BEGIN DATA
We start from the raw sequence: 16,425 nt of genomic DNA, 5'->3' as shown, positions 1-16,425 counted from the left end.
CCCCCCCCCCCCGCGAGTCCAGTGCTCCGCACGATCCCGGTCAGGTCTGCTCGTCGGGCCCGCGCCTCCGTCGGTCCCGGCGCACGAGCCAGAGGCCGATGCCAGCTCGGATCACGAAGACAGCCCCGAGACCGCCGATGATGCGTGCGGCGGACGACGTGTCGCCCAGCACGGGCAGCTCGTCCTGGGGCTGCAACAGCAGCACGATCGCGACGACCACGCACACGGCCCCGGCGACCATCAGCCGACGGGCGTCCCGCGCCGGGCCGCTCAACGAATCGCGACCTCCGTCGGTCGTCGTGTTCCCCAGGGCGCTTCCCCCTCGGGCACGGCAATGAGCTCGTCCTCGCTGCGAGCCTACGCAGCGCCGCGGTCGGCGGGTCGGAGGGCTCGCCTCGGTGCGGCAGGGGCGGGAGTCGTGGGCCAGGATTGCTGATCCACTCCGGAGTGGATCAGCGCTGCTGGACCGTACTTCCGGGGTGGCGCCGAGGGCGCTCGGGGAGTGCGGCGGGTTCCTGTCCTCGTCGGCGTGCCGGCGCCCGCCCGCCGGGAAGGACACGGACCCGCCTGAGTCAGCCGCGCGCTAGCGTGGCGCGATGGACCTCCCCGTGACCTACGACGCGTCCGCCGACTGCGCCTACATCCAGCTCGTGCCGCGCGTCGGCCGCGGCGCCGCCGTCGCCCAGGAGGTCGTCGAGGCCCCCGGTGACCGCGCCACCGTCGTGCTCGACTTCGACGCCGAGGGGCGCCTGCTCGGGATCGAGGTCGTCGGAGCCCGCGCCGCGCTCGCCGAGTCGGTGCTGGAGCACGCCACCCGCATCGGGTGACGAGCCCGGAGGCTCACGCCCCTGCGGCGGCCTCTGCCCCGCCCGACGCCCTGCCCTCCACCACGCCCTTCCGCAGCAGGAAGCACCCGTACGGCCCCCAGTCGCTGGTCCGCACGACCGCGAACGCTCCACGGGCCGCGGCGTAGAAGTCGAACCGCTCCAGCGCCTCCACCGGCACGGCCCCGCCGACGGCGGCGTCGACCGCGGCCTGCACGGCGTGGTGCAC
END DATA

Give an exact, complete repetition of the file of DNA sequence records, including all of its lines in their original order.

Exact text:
We start from the raw sequence: 16,425 nt of genomic DNA, 5'->3' as shown, positions 1-16,425 counted from the left end.
CCCCCCCCCCCCGCGAGTCCAGTGCTCCGCACGATCCCGGTCAGGTCTGCTCGTCGGGCCCGCGCCTCCGTCGGTCCCGGCGCACGAGCCAGAGGCCGATGCCAGCTCGGATCACGAAGACAGCCCCGAGACCGCCGATGATGCGTGCGGCGGACGACGTGTCGCCCAGCACGGGCAGCTCGTCCTGGGGCTGCAACAGCAGCACGATCGCGACGACCACGCACACGGCCCCGGCGACCATCAGCCGACGGGCGTCCCGCGCCGGGCCGCTCAACGAATCGCGACCTCCGTCGGTCGTCGTGTTCCCCAGGGCGCTTCCCCCTCGGGCACGGCAATGAGCTCGTCCTCGCTGCGAGCCTACGCAGCGCCGCGGTCGGCGGGTCGGAGGGCTCGCCTCGGTGCGGCAGGGGCGGGAGTCGTGGGCCAGGATTGCTGATCCACTCCGGAGTGGATCAGCGCTGCTGGACCGTACTTCCGGGGTGGCGCCGAGGGCGCTCGGGGAGTGCGGCGGGTTCCTGTCCTCGTCGGCGTGCCGGCGCCCGCCCGCCGGGAAGGACACGGACCCGCCTGAGTCAGCCGCGCGCTAGCGTGGCGCGATGGACCTCCCCGTGACCTACGACGCGTCCGCCGACTGCGCCTACATCCAGCTCGTGCCGCGCGTCGGCCGCGGCGCCGCCGTCGCCCAGGAGGTCGTCGAGGCCCCCGGTGACCGCGCCACCGTCGTGCTCGACTTCGACGCCGAGGGGCGCCTGCTCGGGATCGAGGTCGTCGGAGCCCGCGCCGCGCTCGCCGAGTCGGTGCTGGAGCACGCCACCCGCATCGGGTGACGAGCCCGGAGGCTCACGCCCCTGCGGCGGCCTCTGCCCCGCCCGACGCCCTGCCCTCCACCACGCCCTTCCGCAGCAGGAAGCACCCGTACGGCCCCCAGTCGCTGGTCCGCACGACCGCGAACGCTCCACGGGCCGCGGCGTAGAAGTCGAACCGCTCCAGCGCCTCCACCGGCACGGCCCCGCCGACGGCGGCGTCGACCGCGGCCTGCACGGCGTGGTGCAC